When we see wicked men prosper, and saints die in dungeons, we are far from doubting of providence, we are strengthened in the assured belief, that God who has stamped the marks of infinite wisdom and goodness on all his works, has appointed a just retribution in the world to come. And faith reveals to us clearly this important secret. We at present see only one end of the chain in the conduct of providence towards men; many links in it are now concealed from our eyes. Let us wait a little, and we shall see in eternity God's goodness abundantly justified. Who does not envy the happiness of a martyr in his dungeon, when he beholds the inward joy, peace, and sentiments of charity with which he closes his eyes to this world? and much more when he contemplates in spirit the glory with which the soul of the saint is conducted by angels, like Lazarus, to the abodes of immortal bliss? On the contrary, the wicked tyrant cannot think himself safe upon his throne, and amidst his armies; but sits, like Damocles, under the terrible sword in the midst of his enjoyments, in the dreary expectation every moment of perishing. At best, his treacherous pleasures are a wretched exchange for the true joy and peace of virtue; nor can he fly from the torment of his own conscience, or the stench of his guilt. How dreadfully are his horrors increased upon the approach of death! And how will he to all eternity condemn his extravagant folly, unless by sincere repentance he shall have prevented everlasting woes!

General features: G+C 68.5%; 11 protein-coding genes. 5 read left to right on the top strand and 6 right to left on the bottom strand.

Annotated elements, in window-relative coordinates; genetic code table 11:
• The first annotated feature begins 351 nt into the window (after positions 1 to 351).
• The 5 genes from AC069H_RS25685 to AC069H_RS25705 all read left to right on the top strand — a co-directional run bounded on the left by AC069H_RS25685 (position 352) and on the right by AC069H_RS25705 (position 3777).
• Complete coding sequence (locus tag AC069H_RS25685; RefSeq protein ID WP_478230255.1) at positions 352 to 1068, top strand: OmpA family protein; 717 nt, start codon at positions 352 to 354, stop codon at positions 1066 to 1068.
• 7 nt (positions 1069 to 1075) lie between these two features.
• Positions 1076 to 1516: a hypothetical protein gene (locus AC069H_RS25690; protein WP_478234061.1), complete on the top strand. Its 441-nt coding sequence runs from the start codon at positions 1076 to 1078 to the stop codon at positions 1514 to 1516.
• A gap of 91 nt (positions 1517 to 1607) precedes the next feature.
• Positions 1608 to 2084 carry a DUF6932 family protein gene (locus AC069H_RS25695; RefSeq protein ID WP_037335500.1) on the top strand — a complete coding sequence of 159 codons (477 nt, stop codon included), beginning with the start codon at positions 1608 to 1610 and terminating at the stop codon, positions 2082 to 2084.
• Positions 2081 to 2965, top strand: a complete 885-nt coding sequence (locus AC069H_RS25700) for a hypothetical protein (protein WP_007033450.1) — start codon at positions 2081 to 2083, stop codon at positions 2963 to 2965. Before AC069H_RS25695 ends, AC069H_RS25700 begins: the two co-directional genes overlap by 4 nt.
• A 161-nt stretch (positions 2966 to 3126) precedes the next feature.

Taken from: The Liturgical Year
- The Paschal Time, Vol. II, Dublin, Edition 1871;
The Lives of the Fathers, Martyrs, and Other Principal Saints, Vol. V, 1821; and
The Divine Office for the use of the Laity, Volume II, 1806.
St. John the first, pray for us.